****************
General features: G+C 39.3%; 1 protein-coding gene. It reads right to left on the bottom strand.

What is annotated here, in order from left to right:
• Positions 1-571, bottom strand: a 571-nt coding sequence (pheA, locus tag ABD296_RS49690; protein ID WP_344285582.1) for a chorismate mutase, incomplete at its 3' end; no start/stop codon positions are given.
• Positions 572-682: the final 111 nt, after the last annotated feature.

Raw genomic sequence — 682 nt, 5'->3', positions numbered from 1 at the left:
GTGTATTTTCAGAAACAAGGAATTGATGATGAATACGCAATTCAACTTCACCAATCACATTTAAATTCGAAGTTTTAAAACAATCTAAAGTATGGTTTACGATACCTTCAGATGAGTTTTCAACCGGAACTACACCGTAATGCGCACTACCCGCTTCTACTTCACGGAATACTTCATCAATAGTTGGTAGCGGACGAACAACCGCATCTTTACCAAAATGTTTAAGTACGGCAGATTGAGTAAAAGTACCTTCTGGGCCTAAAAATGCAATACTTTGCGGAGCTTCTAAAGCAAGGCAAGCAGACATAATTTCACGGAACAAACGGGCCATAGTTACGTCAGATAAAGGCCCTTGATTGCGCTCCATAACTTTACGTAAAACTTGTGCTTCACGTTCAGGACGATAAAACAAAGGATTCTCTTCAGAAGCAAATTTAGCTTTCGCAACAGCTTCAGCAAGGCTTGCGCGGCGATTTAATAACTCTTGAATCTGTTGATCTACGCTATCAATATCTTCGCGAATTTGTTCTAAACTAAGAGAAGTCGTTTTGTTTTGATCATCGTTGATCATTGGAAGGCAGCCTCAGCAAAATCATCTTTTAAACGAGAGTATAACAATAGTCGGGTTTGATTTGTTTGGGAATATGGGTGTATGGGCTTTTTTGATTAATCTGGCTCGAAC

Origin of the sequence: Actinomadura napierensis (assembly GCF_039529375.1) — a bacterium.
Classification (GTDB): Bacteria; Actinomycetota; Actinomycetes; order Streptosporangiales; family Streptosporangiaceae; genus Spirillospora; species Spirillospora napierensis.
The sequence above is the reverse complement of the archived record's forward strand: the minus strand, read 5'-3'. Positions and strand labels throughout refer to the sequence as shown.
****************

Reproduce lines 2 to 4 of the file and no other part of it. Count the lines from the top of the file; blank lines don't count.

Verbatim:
What is annotated here, in order from left to right:
• Positions 1-571, bottom strand: a 571-nt coding sequence (pheA, locus tag ABD296_RS49690; protein ID WP_344285582.1) for a chorismate mutase, incomplete at its 3' end; no start/stop codon positions are given.
• Positions 572-682: the final 111 nt, after the last annotated feature.